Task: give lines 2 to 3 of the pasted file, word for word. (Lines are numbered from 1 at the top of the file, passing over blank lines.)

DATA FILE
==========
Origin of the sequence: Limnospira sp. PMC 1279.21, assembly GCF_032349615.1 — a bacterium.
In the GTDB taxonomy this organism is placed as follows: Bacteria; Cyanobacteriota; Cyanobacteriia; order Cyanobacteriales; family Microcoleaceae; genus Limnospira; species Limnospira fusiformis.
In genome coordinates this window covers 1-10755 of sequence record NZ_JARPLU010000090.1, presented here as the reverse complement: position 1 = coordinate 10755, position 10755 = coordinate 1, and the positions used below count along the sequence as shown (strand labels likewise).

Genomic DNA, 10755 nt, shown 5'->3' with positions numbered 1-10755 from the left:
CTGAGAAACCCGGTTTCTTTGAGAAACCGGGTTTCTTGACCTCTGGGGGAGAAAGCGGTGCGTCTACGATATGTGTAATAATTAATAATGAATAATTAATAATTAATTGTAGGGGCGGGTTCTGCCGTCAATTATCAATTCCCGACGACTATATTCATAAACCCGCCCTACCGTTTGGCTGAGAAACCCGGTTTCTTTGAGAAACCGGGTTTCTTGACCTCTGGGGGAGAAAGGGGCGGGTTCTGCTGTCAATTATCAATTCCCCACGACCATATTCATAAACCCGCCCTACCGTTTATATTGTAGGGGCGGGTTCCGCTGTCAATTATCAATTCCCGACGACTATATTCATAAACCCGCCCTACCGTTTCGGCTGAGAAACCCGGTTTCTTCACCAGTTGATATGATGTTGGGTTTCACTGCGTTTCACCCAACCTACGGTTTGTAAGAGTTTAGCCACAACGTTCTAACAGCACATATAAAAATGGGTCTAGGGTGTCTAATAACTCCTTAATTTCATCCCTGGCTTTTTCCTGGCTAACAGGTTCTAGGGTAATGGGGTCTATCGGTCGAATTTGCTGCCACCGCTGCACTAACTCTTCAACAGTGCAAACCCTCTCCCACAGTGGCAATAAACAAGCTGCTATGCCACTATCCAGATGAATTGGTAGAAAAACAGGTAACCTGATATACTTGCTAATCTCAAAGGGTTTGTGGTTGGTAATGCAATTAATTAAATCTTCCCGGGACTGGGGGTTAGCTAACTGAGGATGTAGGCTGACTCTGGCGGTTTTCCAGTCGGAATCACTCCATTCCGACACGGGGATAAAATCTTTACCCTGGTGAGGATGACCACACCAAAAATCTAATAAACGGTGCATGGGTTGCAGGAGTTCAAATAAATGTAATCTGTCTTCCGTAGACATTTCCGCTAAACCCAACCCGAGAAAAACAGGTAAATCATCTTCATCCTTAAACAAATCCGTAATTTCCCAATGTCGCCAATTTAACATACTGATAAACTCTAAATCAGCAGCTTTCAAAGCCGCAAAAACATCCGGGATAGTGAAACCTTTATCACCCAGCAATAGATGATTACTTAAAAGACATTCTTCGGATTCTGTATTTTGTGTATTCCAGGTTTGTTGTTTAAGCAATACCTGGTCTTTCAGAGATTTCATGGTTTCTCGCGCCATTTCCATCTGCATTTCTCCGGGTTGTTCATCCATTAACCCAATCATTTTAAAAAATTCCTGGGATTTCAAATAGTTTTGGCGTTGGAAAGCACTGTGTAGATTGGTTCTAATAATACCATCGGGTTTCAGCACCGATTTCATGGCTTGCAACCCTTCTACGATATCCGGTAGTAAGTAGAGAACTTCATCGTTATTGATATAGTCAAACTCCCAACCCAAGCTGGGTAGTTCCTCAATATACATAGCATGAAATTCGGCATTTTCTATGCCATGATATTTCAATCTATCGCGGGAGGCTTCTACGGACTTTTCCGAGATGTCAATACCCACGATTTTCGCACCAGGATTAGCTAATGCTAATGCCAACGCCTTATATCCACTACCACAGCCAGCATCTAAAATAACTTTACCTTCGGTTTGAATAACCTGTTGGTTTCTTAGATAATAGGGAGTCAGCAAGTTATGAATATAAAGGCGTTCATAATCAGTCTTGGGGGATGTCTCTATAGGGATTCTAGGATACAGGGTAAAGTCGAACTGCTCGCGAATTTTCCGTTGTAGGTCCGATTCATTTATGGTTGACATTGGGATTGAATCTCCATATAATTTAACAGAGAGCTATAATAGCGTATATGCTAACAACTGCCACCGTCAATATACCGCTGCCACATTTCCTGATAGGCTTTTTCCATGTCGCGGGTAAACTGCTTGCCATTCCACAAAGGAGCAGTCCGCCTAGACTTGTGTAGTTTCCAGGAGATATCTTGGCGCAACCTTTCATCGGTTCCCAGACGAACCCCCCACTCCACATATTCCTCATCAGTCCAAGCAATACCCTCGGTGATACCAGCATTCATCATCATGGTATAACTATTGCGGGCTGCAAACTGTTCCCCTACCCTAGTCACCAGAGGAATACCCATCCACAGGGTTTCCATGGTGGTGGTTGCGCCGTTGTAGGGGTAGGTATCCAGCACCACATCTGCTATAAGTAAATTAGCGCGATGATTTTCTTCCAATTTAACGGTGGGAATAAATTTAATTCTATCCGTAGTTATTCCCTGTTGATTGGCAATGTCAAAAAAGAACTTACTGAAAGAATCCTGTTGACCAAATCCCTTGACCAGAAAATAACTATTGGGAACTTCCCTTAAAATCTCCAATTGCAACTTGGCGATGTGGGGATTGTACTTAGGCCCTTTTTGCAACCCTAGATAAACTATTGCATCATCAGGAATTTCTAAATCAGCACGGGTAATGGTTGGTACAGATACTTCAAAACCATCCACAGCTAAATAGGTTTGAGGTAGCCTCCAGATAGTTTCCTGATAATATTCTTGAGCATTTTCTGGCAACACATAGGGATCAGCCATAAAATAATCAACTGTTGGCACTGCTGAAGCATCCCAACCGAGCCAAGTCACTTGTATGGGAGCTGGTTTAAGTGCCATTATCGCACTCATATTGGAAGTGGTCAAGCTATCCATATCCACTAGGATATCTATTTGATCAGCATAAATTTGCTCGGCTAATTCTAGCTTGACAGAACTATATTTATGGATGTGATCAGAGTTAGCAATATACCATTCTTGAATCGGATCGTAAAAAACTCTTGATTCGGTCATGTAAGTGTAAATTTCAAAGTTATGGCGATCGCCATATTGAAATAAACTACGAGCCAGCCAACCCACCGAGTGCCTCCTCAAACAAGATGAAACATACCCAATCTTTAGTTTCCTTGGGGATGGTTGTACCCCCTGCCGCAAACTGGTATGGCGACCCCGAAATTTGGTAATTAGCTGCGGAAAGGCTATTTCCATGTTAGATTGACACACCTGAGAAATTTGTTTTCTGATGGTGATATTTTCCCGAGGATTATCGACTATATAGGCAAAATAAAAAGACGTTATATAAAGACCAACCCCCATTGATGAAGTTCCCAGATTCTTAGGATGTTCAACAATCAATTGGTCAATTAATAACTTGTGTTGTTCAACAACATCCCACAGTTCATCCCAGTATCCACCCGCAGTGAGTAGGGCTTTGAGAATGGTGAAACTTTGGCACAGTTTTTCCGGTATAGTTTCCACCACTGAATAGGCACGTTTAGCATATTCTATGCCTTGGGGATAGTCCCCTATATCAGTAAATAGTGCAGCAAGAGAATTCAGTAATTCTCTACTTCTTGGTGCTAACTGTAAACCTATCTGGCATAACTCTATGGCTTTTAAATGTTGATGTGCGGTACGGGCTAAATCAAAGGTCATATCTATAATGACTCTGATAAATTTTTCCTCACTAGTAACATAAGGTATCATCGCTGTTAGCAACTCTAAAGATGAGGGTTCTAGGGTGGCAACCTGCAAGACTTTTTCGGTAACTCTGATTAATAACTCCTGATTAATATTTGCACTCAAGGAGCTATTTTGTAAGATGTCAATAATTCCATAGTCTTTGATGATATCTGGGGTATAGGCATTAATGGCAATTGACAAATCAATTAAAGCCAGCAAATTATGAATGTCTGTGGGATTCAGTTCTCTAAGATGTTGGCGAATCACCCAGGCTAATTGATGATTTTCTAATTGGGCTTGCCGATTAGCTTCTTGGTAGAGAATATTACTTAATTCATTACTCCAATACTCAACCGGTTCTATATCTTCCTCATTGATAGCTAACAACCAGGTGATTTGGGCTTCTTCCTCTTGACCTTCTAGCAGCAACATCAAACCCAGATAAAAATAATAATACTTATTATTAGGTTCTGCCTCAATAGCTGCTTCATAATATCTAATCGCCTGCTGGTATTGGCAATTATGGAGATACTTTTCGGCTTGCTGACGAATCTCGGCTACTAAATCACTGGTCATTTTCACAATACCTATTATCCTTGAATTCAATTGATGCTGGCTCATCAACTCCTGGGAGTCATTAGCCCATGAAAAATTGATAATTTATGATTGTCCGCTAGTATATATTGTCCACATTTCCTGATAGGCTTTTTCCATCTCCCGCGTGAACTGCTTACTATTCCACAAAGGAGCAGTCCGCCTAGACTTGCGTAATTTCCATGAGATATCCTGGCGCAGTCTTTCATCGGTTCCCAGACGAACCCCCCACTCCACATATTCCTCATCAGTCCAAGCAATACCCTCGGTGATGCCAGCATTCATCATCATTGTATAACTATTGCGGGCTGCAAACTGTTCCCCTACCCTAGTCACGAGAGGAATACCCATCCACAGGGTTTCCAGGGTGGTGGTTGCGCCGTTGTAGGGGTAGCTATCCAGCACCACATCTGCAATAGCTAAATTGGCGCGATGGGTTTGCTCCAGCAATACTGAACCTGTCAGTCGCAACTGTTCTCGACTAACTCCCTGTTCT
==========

In the GTDB taxonomy this organism is placed as follows: Bacteria; Cyanobacteriota; Cyanobacteriia; order Cyanobacteriales; family Microcoleaceae; genus Limnospira; species Limnospira fusiformis.
In genome coordinates this window covers 1-10755 of sequence record NZ_JARPLU010000090.1, presented here as the reverse complement: position 1 = coordinate 10755, position 10755 = coordinate 1, and the positions used below count along the sequence as shown (strand labels likewise).